Increased Risk of Drug Abuse for Children with ADHD

November 12, 2012

Increased Risk of Drug Abuse for Children with ADHD

The Journal of the American Academy of Child & Adolescent Psychiatry has a new report which suggests that younger adults who had previously had attention deficit hyperactivity disorder (ADHD) in their childhood could be at increased risk of becoming a smoker and may have drug and alcohol use and abuse problems too.

ADHD is a disorder which shows itself with symptoms such as hyperactivity, lack of attention or concentration and impulsive behavior. This behavioral condition can also exhibit what is known as conduct disorder. This includes violent and disruptive behavioral patterns.

Researchers also discovered that children with ADHD and conduct disorder have about three times the likelihood of developing substance abuse issues in contrast to those with ADHD alone.

Timothy Wilens, MD, of the Massachusetts General Hospital Pediatric Psychopharmacology Unit and an associate professor of psychiatry at Harvard Medical School in Boston is a study researcher. He says, “ADHD increases your risk for cigarette smoking and substance abuse pretty dramatically, and you have to be mindful of that”. He advises parents and other adult family members to be cautious when he says “If a kid has conduct disorder too, you have to talk about these risks and be careful not to keep extra alcohol and prescription drugs in your medication cabinet”.

He goes on to say that the problem is real and everyone, that’s parents, healthcare professionals and the youngster too, must remain involved and take responsibility.

Increased Risk of Drug Abuse

The research involved data from two earlier studies which looked at the frequency of psychiatric and behavioral disorders which were present in children with ADHD being examined. The study ran for ten years and the average age of the participants at the outset was about 10 years.

After ten years it was found that the young adults who had been diagnosed as ADHD were about one and a half times more likely to have developed substance abuse problems than those who did not have a diagnosis of ADHD.

In addition to this the study also found that if someone still had ADHD after 10 years then they had a higher risk of developing substance abuse problems than those who did not have an ADHD diagnosis any longer.

The risk of emerging substance abuse issues in those who had ADHD and conduct disorder was found to be three times more than those with ADHD but without conduct disorder.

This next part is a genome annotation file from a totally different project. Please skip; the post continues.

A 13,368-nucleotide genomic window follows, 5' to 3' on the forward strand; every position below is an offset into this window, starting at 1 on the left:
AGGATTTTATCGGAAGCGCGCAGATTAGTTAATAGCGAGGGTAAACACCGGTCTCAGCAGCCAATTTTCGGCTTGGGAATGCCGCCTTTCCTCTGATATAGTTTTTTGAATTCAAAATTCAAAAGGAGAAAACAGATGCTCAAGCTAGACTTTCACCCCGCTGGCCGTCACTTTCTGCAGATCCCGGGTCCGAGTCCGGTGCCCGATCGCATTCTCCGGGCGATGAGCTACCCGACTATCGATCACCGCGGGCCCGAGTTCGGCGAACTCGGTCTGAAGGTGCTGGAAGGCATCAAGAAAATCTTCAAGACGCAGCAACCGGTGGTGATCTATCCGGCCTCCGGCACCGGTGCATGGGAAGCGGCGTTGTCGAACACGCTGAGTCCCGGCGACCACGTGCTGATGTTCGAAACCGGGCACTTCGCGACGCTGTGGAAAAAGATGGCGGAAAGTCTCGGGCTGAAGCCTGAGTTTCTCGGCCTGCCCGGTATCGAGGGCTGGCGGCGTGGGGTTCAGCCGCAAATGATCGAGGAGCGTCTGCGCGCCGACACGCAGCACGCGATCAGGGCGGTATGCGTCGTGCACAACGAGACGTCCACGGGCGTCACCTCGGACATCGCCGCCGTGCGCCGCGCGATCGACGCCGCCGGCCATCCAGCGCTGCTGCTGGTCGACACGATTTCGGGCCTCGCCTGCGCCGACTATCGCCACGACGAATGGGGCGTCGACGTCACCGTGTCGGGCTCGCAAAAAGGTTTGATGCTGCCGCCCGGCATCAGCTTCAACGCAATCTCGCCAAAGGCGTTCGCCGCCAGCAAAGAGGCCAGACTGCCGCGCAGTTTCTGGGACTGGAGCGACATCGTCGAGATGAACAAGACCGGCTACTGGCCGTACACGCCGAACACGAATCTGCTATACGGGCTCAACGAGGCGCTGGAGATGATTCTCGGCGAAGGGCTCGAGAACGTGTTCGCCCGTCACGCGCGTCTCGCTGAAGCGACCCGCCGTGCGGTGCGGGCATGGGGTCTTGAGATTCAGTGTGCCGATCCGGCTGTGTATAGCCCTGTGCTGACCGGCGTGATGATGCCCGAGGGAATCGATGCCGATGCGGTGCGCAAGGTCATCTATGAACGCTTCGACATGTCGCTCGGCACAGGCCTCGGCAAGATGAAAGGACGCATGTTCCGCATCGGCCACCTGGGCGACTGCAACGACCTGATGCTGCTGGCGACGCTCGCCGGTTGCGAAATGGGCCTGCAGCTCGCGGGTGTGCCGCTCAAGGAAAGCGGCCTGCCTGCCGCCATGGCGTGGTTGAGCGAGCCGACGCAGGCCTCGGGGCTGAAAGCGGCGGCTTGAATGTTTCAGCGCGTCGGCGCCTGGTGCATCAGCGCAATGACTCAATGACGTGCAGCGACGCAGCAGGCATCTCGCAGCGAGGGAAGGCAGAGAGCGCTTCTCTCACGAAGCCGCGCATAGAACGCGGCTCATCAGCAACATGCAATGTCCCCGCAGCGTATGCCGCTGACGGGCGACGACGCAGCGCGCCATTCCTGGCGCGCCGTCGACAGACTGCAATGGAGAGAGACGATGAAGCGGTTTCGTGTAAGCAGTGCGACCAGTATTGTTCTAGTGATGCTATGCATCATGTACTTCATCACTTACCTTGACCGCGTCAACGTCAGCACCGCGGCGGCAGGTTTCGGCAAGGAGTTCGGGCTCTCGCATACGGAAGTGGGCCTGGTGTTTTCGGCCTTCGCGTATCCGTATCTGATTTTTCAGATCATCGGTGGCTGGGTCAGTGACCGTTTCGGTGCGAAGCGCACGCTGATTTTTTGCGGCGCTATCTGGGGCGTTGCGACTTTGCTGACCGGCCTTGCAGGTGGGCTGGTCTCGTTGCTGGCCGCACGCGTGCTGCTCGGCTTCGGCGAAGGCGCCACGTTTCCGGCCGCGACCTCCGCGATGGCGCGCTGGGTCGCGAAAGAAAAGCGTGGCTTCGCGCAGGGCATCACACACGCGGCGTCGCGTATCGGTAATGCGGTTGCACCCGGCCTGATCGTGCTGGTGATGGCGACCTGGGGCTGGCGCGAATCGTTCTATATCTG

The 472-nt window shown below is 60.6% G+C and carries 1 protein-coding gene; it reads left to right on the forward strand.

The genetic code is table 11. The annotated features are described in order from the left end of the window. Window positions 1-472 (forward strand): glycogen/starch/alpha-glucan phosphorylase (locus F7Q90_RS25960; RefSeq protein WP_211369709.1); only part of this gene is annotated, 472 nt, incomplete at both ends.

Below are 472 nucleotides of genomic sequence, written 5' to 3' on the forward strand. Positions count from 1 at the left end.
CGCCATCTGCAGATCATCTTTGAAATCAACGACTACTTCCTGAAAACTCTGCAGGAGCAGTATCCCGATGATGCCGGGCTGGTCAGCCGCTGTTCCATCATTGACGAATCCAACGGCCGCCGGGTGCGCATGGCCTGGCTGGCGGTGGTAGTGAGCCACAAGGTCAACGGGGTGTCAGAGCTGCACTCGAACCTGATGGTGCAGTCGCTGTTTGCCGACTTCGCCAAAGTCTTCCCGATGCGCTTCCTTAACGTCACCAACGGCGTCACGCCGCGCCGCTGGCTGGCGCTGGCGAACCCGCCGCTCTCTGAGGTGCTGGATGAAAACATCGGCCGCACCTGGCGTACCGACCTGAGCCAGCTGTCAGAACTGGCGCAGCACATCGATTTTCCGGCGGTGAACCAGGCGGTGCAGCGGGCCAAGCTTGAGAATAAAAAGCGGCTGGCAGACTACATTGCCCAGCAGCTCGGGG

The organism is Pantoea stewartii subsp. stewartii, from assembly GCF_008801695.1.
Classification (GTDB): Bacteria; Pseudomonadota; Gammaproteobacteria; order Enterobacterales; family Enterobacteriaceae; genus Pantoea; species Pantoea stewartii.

Gender did not have any bearing on the risk factors of developing substance abuse and neither did having problems at school, cognitive issues, mood disorders or a family history of drug taking or substance abuse. Wilens says of this finding, “Boys and girls with ADHD were equal in terms of their risk of developing substance abuse. And academic achievement and cognitive issues did not predict substance abuse at all, so there is probably something else going on”.

Medication and ADHD

Although the research is inconclusive in this area the researchers say that taking medication as a treatment for ADHD had no effect on the likelihood of developing substance abuse. However they acknowledge that further work in this area is required before any firm conclusions can be drawn. It’s noted that ADHD treatments and their effects on the risk of becoming a substance abuser in the future are not clearly seen in this study.

However Jon Shaw, MD, a professor of psychiatry of the University of Miami School of Medicine, believes that earlier studies have found that using stimulants as a form of treatment for ADHD does not increase any risks. He goes on to say that what he has seen in the report is the same as he sees in real life. He says, “This confirms what we know clinically and really replicates previous studies that show us that ADHD is a risk factor for substance abuse later in life”.

He goes on to point out that it’s probably the ADHD itself that makes the risk of substance abuse more likely, not any treatment that may be given. He then talks of earlier research and says, “It used to be believed that psychostimulants in and of themselves increase the risk for substance abuse among people taking them. But 10 to 15 studies show us that the use of stimulants does not increase this risk”.

He also points out that youngsters with ADHD are poor at learning from experience so the social norms of reward and punishment do not work. They are also very impulsive and Shaw says, “If they have the impulse, they have the proclivity to act on it”.

He is also aware that many people with ADHD may be drug users to try to bring balance to their lives.

Shaw stresses that people with ADHD must be treated, and he says, “ADHD leads to academic problems and children with untreated ADHD often become targets of teachers who find them disruptive, and it cascades downhill from there”.

One expert who advises that adults who have ADHD should be monitored to identify any signs of drug abuse is Stephen Grcevich, MD, a child and adolescent psychiatrist at Family Center by the Falls in Chagrin Falls, Ohio. He says, “Kids who were identified as having symptoms of ADHD and conduct disorder should be watched carefully as there may be a role for primary prevention and/or early intervention in terms of substance abuse”.

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